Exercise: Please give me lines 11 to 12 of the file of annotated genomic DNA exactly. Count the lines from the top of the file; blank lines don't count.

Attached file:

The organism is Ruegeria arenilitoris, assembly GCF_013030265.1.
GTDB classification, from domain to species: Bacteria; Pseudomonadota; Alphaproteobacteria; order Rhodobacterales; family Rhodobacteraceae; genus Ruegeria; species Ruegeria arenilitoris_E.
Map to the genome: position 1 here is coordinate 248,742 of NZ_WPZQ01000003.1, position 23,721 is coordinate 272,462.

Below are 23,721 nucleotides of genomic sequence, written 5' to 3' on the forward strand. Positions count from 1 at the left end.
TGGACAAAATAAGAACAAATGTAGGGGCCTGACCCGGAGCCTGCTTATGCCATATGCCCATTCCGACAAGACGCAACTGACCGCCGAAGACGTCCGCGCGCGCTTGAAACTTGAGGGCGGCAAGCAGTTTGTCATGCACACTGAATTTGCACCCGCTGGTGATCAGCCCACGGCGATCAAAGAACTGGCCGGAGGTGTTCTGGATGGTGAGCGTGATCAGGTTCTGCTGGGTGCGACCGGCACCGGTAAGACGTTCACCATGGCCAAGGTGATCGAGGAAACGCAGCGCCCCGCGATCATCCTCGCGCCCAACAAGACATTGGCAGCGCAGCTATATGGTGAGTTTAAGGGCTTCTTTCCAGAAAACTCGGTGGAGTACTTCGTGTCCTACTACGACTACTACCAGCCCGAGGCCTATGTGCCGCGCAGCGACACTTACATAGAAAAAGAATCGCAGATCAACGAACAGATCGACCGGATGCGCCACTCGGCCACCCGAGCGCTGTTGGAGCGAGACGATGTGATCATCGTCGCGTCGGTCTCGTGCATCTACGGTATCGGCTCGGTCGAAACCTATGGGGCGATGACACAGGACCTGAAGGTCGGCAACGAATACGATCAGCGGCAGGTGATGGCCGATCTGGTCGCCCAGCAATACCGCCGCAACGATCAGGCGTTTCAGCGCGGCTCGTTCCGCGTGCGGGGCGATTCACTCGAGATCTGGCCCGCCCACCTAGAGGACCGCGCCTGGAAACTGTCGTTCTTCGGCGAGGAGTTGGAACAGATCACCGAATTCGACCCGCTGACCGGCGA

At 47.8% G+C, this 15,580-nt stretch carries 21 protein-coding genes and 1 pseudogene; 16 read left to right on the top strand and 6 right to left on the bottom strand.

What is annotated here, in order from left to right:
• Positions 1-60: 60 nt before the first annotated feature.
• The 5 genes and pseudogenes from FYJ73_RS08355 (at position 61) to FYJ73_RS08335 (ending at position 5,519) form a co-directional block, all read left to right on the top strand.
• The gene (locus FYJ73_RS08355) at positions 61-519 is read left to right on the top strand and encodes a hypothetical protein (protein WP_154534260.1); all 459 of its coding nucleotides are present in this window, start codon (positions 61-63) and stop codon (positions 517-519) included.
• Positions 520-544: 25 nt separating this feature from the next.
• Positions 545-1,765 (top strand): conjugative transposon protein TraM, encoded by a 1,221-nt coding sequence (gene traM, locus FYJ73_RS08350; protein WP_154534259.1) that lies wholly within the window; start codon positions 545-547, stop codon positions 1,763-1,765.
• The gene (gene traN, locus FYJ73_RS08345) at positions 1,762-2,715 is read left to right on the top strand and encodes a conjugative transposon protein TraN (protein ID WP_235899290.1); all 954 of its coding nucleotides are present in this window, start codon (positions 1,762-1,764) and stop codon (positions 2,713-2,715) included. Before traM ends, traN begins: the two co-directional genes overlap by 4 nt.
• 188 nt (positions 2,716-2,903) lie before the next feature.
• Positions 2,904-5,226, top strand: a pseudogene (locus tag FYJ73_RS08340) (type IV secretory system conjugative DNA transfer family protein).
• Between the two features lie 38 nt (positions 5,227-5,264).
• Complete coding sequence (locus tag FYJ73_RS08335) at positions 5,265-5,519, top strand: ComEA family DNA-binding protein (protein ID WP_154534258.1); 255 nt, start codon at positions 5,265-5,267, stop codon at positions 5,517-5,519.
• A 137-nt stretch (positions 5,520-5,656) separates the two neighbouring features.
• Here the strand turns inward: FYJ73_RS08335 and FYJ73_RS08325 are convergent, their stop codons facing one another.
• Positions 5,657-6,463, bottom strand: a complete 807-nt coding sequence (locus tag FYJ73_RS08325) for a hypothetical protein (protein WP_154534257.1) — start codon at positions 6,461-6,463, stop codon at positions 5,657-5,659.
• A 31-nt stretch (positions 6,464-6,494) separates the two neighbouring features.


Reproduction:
• Positions 520-544: 25 nt separating this feature from the next.
• Positions 545-1,765 (top strand): conjugative transposon protein TraM, encoded by a 1,221-nt coding sequence (gene traM, locus FYJ73_RS08350; protein WP_154534259.1) that lies wholly within the window; start codon positions 545-547, stop codon positions 1,763-1,765.